White Paper –
Supplier-integrated Support of Biopharmaceutical Raw Material Systems Promotes Operational Excellence and Risk Mitigation


The biopharmaceutical industry is increasingly engaged with concerns about operational excellence, safety and risk mitigation. These issues have historically affected large-scale pharmaceutical manufacturing but now are gaining prominence throughout biological production scale-up and process transfer. SAFC provides biopharmaceutical clients with supply chain solutions through novel applications of vendor-partnered capabilities. This paper presents strategic approaches to biopharmaceutical process optimization through supplier integration that maximize revenue, reduce costs and support reproducibility of production processes. It also describes how vendor-partnered solutions deliver leaner and safer processes for raw material handling.


The biopharmaceutical industry is experiencing a new paradigm in which risk mitigation and operational excellence are prevalent trends. It is no longer enough to develop and produce a blockbuster drug candidate; it is now critical to effectively manage costs, in-process quality, operational safety and supply chain security.

No longer is it important to just develop and produce a blockbuster drug candidate.

To help manage the complexity, SAFC offers strategic supply chain solutions that assure batch quality and consistency during manufacture, support complex regulatory compliance and reduce shipping delays, so you stay on time to market and maximize financial results.

The challenge for biopharmaceutical manufacturers to become more efficient and safe is daunting, considering the large number of raw materials required for production and the complexities of cell culture systems. However, this challenge can be overcome if manufacturers partner with knowledgeable and experienced suppliers early in process development.

The Challenge

Unlike small-molecule pharmaceutical for which a chemical reaction remains relatively constant through production scale-up, bench-top biopharmaceutical experiments are not necessarily linear to large-scale manufacture because the processes are much more complex. Biopharmaceutical processes require stepwise technology transfers, often with unique processing steps, in order to ensure that the same product is produced at large scale as at small scale. This stepwise process makes developing biopharmaceutical processes expensive and time-consuming and highlights the need for producers to investigate integrated supply chain solutions early in the development process to ensure cost-effective,safe, and reproducible systems.

Recent industry conferences have presented many examples of the impact of increased costs from biopharmaceutical technology transfer and added production system complexities. These presentations have shown that raw material costs are now less of a concern than the overall operational costs for determining and applying process steps.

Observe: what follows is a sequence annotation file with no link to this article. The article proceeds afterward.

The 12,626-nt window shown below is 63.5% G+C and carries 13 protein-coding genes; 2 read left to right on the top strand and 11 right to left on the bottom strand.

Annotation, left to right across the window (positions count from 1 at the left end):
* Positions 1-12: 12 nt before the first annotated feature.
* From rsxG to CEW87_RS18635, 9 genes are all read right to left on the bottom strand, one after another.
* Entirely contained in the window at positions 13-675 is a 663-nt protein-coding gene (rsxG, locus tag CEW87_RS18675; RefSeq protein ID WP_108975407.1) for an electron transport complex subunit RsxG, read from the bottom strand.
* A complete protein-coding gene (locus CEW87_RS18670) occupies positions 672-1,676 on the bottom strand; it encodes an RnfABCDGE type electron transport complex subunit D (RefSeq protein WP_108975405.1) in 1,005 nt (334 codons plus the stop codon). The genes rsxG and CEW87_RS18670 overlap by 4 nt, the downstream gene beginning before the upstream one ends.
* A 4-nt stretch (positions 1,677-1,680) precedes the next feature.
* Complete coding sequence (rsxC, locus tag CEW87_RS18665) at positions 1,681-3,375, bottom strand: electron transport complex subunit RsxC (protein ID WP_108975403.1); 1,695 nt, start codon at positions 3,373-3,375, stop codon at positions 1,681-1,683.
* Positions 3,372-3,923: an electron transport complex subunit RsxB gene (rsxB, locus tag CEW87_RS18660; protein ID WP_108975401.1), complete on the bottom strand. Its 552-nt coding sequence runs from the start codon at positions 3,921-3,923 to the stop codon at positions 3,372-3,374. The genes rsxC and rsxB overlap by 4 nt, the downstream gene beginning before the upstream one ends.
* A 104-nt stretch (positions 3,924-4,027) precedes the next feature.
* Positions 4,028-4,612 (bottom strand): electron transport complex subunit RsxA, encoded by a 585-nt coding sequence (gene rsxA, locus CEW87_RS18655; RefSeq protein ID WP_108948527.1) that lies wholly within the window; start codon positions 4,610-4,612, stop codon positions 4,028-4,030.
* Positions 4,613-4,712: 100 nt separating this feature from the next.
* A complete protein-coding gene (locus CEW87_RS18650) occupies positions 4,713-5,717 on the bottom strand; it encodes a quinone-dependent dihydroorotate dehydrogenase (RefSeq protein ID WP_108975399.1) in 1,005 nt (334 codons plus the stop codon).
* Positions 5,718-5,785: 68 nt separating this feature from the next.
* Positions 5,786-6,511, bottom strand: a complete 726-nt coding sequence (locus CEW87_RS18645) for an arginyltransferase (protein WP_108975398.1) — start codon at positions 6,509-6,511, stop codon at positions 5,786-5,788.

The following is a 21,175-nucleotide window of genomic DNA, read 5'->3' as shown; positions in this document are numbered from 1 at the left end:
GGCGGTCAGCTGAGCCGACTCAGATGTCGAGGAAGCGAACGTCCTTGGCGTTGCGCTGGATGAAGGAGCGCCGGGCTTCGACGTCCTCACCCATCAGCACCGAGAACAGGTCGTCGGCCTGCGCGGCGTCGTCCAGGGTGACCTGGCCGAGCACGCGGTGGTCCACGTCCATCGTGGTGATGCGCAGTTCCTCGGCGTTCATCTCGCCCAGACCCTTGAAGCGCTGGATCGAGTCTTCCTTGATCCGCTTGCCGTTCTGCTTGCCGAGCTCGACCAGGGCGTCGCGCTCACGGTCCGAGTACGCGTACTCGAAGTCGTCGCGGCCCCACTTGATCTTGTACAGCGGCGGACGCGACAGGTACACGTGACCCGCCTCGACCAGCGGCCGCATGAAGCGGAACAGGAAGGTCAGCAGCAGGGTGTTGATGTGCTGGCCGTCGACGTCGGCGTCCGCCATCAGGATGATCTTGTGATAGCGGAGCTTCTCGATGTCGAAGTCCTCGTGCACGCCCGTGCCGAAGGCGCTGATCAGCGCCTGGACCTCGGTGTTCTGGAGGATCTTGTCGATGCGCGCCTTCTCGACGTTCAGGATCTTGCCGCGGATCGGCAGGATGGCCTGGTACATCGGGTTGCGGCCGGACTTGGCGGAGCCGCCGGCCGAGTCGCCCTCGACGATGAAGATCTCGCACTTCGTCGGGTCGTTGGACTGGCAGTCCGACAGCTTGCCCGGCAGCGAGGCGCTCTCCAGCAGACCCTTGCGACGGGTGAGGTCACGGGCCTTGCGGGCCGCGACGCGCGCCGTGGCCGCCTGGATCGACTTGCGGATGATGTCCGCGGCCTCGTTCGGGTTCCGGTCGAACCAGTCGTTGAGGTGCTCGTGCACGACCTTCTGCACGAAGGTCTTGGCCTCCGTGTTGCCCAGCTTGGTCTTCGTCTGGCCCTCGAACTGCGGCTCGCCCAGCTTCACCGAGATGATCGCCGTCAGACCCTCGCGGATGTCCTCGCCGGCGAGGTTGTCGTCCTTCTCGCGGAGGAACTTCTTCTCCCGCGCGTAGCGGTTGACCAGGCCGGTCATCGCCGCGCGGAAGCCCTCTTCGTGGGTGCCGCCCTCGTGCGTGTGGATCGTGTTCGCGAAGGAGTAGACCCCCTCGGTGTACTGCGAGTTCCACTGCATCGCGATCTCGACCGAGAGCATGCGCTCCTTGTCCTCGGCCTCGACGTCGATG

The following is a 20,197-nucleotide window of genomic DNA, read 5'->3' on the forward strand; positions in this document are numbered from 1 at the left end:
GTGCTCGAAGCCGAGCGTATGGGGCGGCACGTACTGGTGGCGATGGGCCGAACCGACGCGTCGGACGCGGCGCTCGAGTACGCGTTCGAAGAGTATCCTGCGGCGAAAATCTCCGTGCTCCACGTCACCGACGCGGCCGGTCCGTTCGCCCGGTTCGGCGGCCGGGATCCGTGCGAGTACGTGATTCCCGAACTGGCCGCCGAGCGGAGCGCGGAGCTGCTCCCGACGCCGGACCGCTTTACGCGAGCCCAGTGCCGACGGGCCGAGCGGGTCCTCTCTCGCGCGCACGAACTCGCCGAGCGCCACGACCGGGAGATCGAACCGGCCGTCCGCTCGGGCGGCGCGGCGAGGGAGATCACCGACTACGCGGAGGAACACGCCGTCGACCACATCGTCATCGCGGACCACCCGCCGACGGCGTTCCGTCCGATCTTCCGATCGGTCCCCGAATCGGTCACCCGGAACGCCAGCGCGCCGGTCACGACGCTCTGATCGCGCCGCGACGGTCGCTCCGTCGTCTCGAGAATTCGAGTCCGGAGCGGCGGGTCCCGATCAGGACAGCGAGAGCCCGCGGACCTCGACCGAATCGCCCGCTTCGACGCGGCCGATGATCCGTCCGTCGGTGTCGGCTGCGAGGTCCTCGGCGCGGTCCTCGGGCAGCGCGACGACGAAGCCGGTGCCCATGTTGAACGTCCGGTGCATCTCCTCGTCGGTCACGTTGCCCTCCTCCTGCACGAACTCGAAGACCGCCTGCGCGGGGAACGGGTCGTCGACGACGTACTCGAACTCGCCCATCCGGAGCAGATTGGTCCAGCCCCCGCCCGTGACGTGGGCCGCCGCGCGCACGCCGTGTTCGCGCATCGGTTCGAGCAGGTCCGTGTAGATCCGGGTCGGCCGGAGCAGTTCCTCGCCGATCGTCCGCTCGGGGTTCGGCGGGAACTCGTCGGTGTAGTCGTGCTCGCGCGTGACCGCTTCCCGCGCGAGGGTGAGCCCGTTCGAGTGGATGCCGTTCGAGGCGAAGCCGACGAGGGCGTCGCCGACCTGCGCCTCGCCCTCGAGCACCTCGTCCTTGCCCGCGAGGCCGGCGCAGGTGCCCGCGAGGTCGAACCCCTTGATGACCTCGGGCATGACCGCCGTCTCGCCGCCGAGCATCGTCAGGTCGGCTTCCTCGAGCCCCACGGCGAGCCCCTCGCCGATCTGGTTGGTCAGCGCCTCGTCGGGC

Unchecked variability in technology transfer and production make it difficult to effectively manage production resources. Assume, for example, that a 10,000 L production tank is worth about $10 million in drug product. +/- 10% due to raw material or process variability translates into +/- $1 million in final product.

If capacity and resource constraints limit cell culture and purification runs by 10% a year, a potential of $50 million in loss revenue is at risk and/or may lead to increased production costs from outsourcing production to a contract manufacturer.

  • How can resources be maximized?
  • How can secure supplies of raw materials be maintained?
  • How can suppliers be better integrated into overall processes?

Adding to the challenge of complex biopharmaceutical systems is the desire for manufacturing facilities to be more flexible. The reality is that more clinical projects are filling the pipeline, but fewer on-site resources are available to maximize production output.

Below is an example of the complexity that faces biopharmaceutical production engineers. Steps required for production in mammalian-based system can include several feed additions that require time point-specific supplementation:

The impact on the manufacturing routine of adding multiple components to the production system is not completely understood until the entire operational process is reviewed. This full process includes initial receipt and preparation of raw materials, quality control testing and charging components for manufacture.

Each step, pictured below, details the Total Cost of Ownership (TCO) for each raw material incorporated into the production process, including:

  • Logistics, sourcing and documentation
  • Inbound receiving steps
  • Unit sampling
  • QC testing
  • Inventory and tracking
  • Media hydration and clean-up time

The Integrated Supplier Approach

In a February 2006 BioProcess International article, “Managing a Biopharmaceutical Supply Chain,” Allen Jacques, Senior Director of BioPharma Supply Chain at Wyeth, points out the differences and complexities between classical pharmaceutical production systems and present day biopharmaceutical systems. His point is illustrated in the following image that compares molecule sizes of the rheumatoid arthritis biopharmaceutical, ENBREL, to the legacy small molecule drug Ibuprofen.